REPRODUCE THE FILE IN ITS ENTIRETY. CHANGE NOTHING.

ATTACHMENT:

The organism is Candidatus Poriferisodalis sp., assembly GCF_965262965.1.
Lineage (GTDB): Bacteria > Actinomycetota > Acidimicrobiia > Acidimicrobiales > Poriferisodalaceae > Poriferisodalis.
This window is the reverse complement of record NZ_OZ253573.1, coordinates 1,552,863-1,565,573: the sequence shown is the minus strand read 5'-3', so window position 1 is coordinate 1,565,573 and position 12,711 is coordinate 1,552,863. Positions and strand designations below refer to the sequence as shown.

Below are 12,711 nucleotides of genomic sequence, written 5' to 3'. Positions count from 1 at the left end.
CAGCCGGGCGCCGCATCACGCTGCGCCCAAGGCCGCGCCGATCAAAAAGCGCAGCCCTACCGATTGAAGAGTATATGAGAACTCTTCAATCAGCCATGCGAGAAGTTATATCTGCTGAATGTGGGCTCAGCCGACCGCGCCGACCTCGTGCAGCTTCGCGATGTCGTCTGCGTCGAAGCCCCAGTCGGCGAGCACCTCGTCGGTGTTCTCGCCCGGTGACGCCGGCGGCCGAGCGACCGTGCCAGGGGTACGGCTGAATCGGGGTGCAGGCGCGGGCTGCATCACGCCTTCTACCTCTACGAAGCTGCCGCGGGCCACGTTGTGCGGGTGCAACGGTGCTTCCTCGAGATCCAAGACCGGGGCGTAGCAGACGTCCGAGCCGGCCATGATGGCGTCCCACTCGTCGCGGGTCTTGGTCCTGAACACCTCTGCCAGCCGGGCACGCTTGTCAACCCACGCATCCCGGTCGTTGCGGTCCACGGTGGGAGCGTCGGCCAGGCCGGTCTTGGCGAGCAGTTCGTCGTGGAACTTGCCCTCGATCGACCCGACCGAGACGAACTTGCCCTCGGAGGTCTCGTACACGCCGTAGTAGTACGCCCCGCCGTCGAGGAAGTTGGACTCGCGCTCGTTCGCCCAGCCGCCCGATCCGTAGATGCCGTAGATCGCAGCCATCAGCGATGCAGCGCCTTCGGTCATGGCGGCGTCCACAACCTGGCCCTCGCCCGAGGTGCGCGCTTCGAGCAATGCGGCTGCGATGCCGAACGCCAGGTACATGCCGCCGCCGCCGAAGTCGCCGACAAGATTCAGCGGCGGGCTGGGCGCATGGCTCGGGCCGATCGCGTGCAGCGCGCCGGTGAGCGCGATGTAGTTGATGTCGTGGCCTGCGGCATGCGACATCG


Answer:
The organism is Candidatus Poriferisodalis sp., assembly GCF_965262965.1.
Lineage (GTDB): Bacteria > Actinomycetota > Acidimicrobiia > Acidimicrobiales > Poriferisodalaceae > Poriferisodalis.
This window is the reverse complement of record NZ_OZ253573.1, coordinates 1,552,863-1,565,573: the sequence shown is the minus strand read 5'-3', so window position 1 is coordinate 1,565,573 and position 12,711 is coordinate 1,552,863. Positions and strand designations below refer to the sequence as shown.

Below are 12,711 nucleotides of genomic sequence, written 5' to 3'. Positions count from 1 at the left end.
CAGCCGGGCGCCGCATCACGCTGCGCCCAAGGCCGCGCCGATCAAAAAGCGCAGCCCTACCGATTGAAGAGTATATGAGAACTCTTCAATCAGCCATGCGAGAAGTTATATCTGCTGAATGTGGGCTCAGCCGACCGCGCCGACCTCGTGCAGCTTCGCGATGTCGTCTGCGTCGAAGCCCCAGTCGGCGAGCACCTCGTCGGTGTTCTCGCCCGGTGACGCCGGCGGCCGAGCGACCGTGCCAGGGGTACGGCTGAATCGGGGTGCAGGCGCGGGCTGCATCACGCCTTCTACCTCTACGAAGCTGCCGCGGGCCACGTTGTGCGGGTGCAACGGTGCTTCCTCGAGATCCAAGACCGGGGCGTAGCAGACGTCCGAGCCGGCCATGATGGCGTCCCACTCGTCGCGGGTCTTGGTCCTGAACACCTCTGCCAGCCGGGCACGCTTGTCAACCCACGCATCCCGGTCGTTGCGGTCCACGGTGGGAGCGTCGGCCAGGCCGGTCTTGGCGAGCAGTTCGTCGTGGAACTTGCCCTCGATCGACCCGACCGAGACGAACTTGCCCTCGGAGGTCTCGTACACGCCGTAGTAGTACGCCCCGCCGTCGAGGAAGTTGGACTCGCGCTCGTTCGCCCAGCCGCCCGATCCGTAGATGCCGTAGATCGCAGCCATCAGCGATGCAGCGCCTTCGGTCATGGCGGCGTCCACAACCTGGCCCTCGCCCGAGGTGCGCGCTTCGAGCAATGCGGCTGCGATGCCGAACGCCAGGTACATGCCGCCGCCGCCGAAGTCGCCGACAAGATTCAGCGGCGGGCTGGGCGCATGGCTCGGGCCGATCGCGTGCAGCGCGCCGGTGAGCGCGATGTAGTTGATGTCGTGGCCTGCGGCATGCGACATCG